In a column for ESPNcricinfo, AB de Villiers describes his journey of white-ball cricket, leading up to the 2019 World Cup.
The officials responsible for organising the international cricket calendar are often criticised. However, one way or another, someone has got something right, because cricket fans around the world have got so much to excite them over the next eight months.
I am looking forward to being in the thick of the action. It is just under six months since I announced my retirement from international cricket, and I have enjoyed spending precious time with my wife and two young sons, but now, rested and ready to go, I can’t wait to play again.
Some people think I retired from all cricket. That was never the plan. I have been working hard in the gym and nets, and it’s all systems go. This exhilarating barrage of top-class cricket starts with the launch of the inaugural Mzansi Super League in South Africa later this week.
Cricket South Africa encountered some problems in launching their showcase tournament last year, but everything is now in place, the draft has been held, and the six new-look franchise squads appear evenly balanced.
The essence of an exciting T20 competition is that anybody can beat anybody else, but as captain of the Tshwane Spartans team, based at Supersport Park in Pretoria, I believe we have the right mix to be successful.
No sooner than the Mzansi Super League final is won, the focus will switch to the Middle East, where the new Emirates T20 league will be launched.
Leading players from around the world, including Steve Smith, the former Australia captain, making a welcome return to the game, will be starring at venues across the United Arab Emirates. I have agreed to be a global ambassador for the new tournament, and the planning has been exciting.
It feels as though every organisation committee is trying to do something different, trying to introduce that daring innovation or intriguing variation that excites the global TV audience, that sets their tournament apart from the rest. This healthy competition between events is healthy for the game and a spur for progress.
Everybody knows RCB have the potential to win the IPL, and nobody knows quite why we have tended to perform so far below that potential.
The Emirates T20 straddles Christmas and the New Year holiday, and then, at the start of January, the Bangladesh Premier League gets underway in Dhaka.
The BPL has grown year upon year, and it has been exciting to watch the matches on television from wherever I have been in the world. Now, finally, I will have the chance to participate, having been selected by Rangpur Riders.
Tom Moody is admired as one of the leading T20 coaches on the circuit, and I am looking forward to playing alongside Chris Gayle, Alex Hales and others, and providing some high-energy entertainment for the Rangpur supporters.
Who organised this schedule? It’s starting to feel like Formula One!
Just days after the BPL final is won and lost, the Pakistan Super League will start in Dubai, before moving to Pakistan for the knockout stages.
The PSL is another T20 tournament coming of age; it gets bigger and better with each passing season, and having only watched from afar to date, I am excited at the prospect of participating for the very first time.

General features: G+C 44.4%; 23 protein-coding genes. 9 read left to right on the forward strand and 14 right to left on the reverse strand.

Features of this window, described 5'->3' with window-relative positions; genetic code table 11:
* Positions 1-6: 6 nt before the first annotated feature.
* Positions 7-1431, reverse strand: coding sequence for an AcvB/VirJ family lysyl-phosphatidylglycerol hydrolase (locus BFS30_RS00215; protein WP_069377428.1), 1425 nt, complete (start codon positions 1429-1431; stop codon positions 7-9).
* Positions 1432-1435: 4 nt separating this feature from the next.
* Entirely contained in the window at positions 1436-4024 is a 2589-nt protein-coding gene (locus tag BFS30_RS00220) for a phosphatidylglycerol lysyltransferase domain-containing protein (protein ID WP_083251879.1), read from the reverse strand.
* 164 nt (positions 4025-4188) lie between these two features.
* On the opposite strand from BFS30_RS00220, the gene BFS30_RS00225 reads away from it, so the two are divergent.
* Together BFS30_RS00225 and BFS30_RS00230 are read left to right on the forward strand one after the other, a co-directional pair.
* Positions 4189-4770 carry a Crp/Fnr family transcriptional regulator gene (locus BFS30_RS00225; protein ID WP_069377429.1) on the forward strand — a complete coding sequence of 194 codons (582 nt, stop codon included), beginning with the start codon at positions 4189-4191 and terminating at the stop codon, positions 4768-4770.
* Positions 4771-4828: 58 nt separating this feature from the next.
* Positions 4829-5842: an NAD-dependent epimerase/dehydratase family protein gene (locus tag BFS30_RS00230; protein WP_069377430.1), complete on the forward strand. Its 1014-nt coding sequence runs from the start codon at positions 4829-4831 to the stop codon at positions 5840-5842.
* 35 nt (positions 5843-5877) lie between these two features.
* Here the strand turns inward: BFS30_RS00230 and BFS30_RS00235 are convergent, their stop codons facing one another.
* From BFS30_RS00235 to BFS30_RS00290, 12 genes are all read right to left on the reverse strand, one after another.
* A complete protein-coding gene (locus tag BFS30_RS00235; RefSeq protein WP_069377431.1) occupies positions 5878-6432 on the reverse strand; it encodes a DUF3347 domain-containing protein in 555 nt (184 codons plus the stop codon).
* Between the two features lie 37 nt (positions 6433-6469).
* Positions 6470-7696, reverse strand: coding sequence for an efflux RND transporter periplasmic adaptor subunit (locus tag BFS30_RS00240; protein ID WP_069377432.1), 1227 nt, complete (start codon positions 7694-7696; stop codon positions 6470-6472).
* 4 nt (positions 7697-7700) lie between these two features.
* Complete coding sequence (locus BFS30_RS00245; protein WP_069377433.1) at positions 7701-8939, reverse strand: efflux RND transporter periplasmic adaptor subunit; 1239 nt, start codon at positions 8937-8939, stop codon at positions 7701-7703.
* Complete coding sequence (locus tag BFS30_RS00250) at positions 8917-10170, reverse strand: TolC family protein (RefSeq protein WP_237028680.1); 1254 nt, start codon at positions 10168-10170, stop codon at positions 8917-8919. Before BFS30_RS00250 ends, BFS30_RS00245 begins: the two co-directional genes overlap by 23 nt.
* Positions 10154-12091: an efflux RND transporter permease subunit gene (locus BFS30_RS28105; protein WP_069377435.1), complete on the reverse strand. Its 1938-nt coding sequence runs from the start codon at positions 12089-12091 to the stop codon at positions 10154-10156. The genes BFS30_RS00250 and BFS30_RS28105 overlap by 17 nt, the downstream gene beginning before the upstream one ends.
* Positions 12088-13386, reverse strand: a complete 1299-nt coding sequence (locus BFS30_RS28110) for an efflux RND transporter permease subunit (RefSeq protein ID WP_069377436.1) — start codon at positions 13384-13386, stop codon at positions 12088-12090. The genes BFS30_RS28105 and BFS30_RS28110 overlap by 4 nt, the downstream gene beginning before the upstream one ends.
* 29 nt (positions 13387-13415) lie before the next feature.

I only expect to learn which team I will be representing after the draft is held on November 20, but I will definitely be playing in the 2019 PSL.
Mercifully, there will be a few weeks of rest between the final of the PSL and the start of the Indian Premier League in April.
The IPL remains the biggest T20 tournament in the world, and I can’t wait to rejoin Virat Kohli and the rest of my team-mates at Royal Challengers Bangalore, where we will all be working hard to erase the disappointments of 2018.
Everybody knows RCB have the potential to win the IPL, and nobody knows quite why we have tended to perform so far below that potential, but we’re not far away, and I fully expect us to be extremely competitive in 2019.
Hi Guys! Here are my 5 emerging picks from the UAE T20x roster.
Look out for them
— AB de Villiers (@ABdeVilliers17) 9 November 2018
There is speculation within the game about whether it will be possible for the IPL to take place in India next year, amid uncertainty about the timing of elections and all the associated implications for security arrangements. In an ideal world, the IPL will always take place in India, entertaining those amazing crowds in packed stadiums, but there are wider concerns and I’m sure the correct decision will be taken.
South Africa stepped in as hosts of the IPL in 2009, and there are rumours that if it’s not possible to stage the tournament in India next year, the matches could be played either in South Africa or the UAE. If the UAE is chosen as a venue, the groundsmen will be doing well to maintain pitches after the PSL.
We will see what happens.
What is beyond doubt is that, wherever the games are staged, the IPL will provide seven weeks of fantastic cricket and exceptional entertainment.
Then, when it’s all over, the leading cricketers in the world will immediately travel to England, host country of the 2019 ICC Cricket World Cup, in time for the opening match of the prestigious showpiece event on Friday, 30 May, 2019.
The World Cup final will take place at Lord’s in London on Sunday, 14 July, bringing to a close eight months of non-stop, top class white-ball cricket, in what must be one of the most sustained bursts of intense action in cricket history.
And, aside from all this action, there are the usual international series being played, offering more Test matches, one-day internationals and T20 internationals.
Has the game ever been in a healthier state? I doubt it.